5 Tips to Make Swimming Alone More Fun

rutgers-pool-generic-4
Photo Courtesy: Taylor Brien

By Katie Wingert, Swimming World College Intern

Swimming alone can be a struggle between staring at the black line and wanting to smash your incessantly beeping tempo trainer with your fins. Ideally, we swimmers would always have a team to practice with. Sometimes, though, life gets complicated. School commitments conflict with practice times. Vacations pull us away from our teams. Pools need to be drained and renovated.

Swimming alone doesn’t have to be a drag. It just requires a bit of extra creativity. Here are five ways to spice up your solitary practices this season:

1. Remember why you love swimming.

blowing-bubbles

Photo Courtesy: SW

At the top of your practice, write down three things you love about swimming. If you remember why you love your sport, you will be more inclined to swim your practice with purpose, rather than with a sense of guilty, reluctant obligation. You might love swimming because of the thrill you get pounding your hands on the touchpad, the pasta salad your mom makes you for post-practice snacks, or the way your team high-fives each other after sets. It doesn’t matter why you love swimming; it matters that you remember.

2. Find your jam.

Michael Phelps

Photo Courtesy: Becca Wyant

Listen to something—anything—before you plunge into the water. Find a song that pumps you up and will stay in your head for the whole time you are in the water. If you swim alone regularly, a waterproof MP3 player may be worth the investment. Add songs with strong beats to your playlist to help you pace.

3. Work on yourself.

Jun 22, 2014; Santa Clara, CA, USA; Swimmer in warm up pool before the start of the preliminary heats at the George F. Haines International Aquatic Center. Mandatory Credit: Bob Stanton-USA TODAY Sports

Photo Courtesy: Bob Stanton-USA TODAY Sports

Pick three things that you want to fix about the last race you swam, and fix them right now, on your own. Adapt the practice your coach has given you to fit your unique needs, or write yourself a practice with your weaknesses in mind. No matter how incredible your coach is, you don’t always have the opportunity to experiment with technique and pacing when you are in the middle of regular practice. Do you struggle with your pullout in an I.M.? Come up with a set to practice transitioning intensely from back to breast. Are you feeling unbalanced and bulky in the water after changing up your weights regimen?  Take the extra five minutes to work on balance drills during warm-up.

4. Swim like someone is watching you.

Audience streamlines at senior nationals

Photo Courtesy: Griffin Scott

It might seem silly to imagine a race and a crowd when your most notable competitor is a 75-year-old man wearing a brief two sizes too small, and your biggest fan is the lifeguard, who wants you to finish your practice quickly so she can leave early. But you can use your own fears and goals to fuel yourself to race. Before your main set, play a walk-out song in your head and imagine your friends and family in the stands, cheering you on. Pick two rivals, in the lanes on either side of you, who are half a body length ahead of you.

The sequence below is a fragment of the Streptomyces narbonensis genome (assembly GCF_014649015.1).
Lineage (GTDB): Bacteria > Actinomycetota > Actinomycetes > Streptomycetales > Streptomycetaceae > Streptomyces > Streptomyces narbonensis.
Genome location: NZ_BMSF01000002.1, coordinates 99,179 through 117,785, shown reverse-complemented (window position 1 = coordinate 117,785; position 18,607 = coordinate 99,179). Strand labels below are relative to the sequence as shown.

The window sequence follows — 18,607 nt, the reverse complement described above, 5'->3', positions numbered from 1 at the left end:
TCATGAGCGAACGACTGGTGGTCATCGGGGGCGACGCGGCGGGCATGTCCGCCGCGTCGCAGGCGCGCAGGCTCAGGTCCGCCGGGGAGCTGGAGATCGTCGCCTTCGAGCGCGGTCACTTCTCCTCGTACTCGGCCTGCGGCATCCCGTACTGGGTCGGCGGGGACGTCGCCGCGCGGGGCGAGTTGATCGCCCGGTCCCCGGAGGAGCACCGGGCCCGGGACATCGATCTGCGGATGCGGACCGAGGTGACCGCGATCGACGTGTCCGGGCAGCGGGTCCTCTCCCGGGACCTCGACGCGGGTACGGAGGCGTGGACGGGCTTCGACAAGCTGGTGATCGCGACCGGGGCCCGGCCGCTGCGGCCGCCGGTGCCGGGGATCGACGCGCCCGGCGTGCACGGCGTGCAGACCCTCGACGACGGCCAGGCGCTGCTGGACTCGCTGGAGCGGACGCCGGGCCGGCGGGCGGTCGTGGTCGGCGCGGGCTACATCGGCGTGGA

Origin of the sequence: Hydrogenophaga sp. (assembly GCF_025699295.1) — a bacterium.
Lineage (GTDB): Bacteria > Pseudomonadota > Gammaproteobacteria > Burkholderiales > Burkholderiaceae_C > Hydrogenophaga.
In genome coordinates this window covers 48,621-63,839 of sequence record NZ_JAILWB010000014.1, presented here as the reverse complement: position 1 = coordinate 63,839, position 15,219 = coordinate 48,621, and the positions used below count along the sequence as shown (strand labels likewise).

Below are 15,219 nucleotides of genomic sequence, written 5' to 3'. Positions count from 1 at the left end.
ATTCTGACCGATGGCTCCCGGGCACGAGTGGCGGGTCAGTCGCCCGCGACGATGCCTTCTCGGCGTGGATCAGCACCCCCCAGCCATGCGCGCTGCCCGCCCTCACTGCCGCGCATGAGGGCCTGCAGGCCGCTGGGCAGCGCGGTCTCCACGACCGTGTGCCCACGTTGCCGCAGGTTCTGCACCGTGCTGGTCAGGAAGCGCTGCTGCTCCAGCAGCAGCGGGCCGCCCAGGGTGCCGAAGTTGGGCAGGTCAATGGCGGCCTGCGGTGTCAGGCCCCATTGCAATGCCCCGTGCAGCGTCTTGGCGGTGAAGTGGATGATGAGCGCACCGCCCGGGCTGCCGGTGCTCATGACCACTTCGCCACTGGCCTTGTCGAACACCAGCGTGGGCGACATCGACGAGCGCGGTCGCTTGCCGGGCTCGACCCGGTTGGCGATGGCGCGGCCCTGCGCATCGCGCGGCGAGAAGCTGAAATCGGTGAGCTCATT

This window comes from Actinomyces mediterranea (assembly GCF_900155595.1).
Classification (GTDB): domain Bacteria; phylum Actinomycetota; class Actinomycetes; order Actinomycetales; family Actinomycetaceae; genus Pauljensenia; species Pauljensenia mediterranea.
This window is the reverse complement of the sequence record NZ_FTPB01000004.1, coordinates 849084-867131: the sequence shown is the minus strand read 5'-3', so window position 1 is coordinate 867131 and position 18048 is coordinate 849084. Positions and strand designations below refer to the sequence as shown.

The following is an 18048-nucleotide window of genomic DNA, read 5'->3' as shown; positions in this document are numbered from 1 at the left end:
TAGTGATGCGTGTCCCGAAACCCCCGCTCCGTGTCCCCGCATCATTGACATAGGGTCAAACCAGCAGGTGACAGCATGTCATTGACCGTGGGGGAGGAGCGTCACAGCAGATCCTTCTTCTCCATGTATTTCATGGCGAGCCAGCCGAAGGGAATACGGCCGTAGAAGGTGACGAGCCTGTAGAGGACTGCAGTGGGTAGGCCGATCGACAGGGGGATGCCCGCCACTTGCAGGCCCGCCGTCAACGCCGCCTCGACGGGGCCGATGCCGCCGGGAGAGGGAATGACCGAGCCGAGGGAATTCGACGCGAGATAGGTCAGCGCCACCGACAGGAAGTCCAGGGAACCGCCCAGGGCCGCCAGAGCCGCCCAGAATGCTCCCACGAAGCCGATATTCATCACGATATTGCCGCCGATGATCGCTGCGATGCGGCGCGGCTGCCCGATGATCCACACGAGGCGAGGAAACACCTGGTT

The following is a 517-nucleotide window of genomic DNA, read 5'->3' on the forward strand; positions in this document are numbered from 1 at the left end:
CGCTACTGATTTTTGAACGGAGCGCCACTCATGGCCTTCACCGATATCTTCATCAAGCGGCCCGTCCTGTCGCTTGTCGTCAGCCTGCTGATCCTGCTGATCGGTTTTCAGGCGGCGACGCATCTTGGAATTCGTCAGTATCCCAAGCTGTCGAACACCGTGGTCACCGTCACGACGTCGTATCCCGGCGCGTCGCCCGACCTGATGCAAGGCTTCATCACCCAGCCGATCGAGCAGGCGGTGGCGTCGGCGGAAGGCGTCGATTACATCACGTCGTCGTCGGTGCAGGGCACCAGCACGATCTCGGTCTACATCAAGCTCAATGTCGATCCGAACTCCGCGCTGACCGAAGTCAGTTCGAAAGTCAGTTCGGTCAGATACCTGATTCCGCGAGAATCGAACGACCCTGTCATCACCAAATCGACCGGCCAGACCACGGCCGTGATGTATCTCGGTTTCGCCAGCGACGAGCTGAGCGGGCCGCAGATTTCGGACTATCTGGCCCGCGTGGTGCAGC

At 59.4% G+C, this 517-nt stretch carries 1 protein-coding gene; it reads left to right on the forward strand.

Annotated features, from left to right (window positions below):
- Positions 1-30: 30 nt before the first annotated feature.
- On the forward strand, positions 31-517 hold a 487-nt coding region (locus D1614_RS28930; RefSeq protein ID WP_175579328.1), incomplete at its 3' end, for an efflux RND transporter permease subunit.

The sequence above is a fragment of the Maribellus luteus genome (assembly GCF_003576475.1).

5. Reward yourself.

smoothie

Photo Courtesy: Sigurdas via Wikimedia Commons

Obviously, completing a 1,000-yard stretch swim on your off day doesn’t necessarily merit a pint of Ben and Jerry’s ice cream—although someone has certainly done that before. But we all deserve to give ourselves a pat on the back sometimes. Before you get in the pool, promise yourself something you will enjoy if you practice well. Some ideas: an extra five minutes in the shower, a 50 of dolphin dives, your favorite smoothie, or a new song download. At the very least, give yourself a pat on the back. You did it!

18 comments

  1. Ryan Rager

    or… swim with a Masters group/team 🙂

  2. Neil Morgan

    I find the main thing is planning. Get your session written out in advance and do it like your coach is there telling you to do it. It’s no good just turning up and making it up as you go along. I have about 8 sessions written on a plastic A4 sheet, and I do whichever I feel needs work or hasn’t been done in a while for variety.

  3. Mary-Helen Hopkins

    I just write the workout down on regular paper and then secure it in a ziplock bag so it won’t get wet. I have oodles of them.

  4. Tom Blackburne

    Amen plan a workout on paper and execute. Also very helpful get a dedicated swim watch which will give you feedback durimg workouts as to times for each swim, tracks rest intervals, tracks stroke etc and also gives statistical data you can view on the laptop. Love my garmin 920xt expensive but the Garmin swim is also great.

    • Beth Bateman Marshall

      This is great, Katy Bateman Brown. What I like MOST is that I am alone. 🙂 And it is soooooo much fun to do whatever I want….drills, stroke work, dolphin dives to the bottom. 🙂 It’s wonderful to be old enough that I really don’t care how I look.

  5. Faiza Imran

    Ramsha Imran

  6. Brian Mullies

    I swim with retirees. I look very fast. They tell me so. I like it that way.

    • Edwina Ed

      Mine was and always will be chap fan after training :p

  7. Kylie Youmans

    Meg Perron coffee after except still better with friend

    • Meg Perron

      Swimming is fun with friends and external motivation in the coffee form. I need more of that in life ??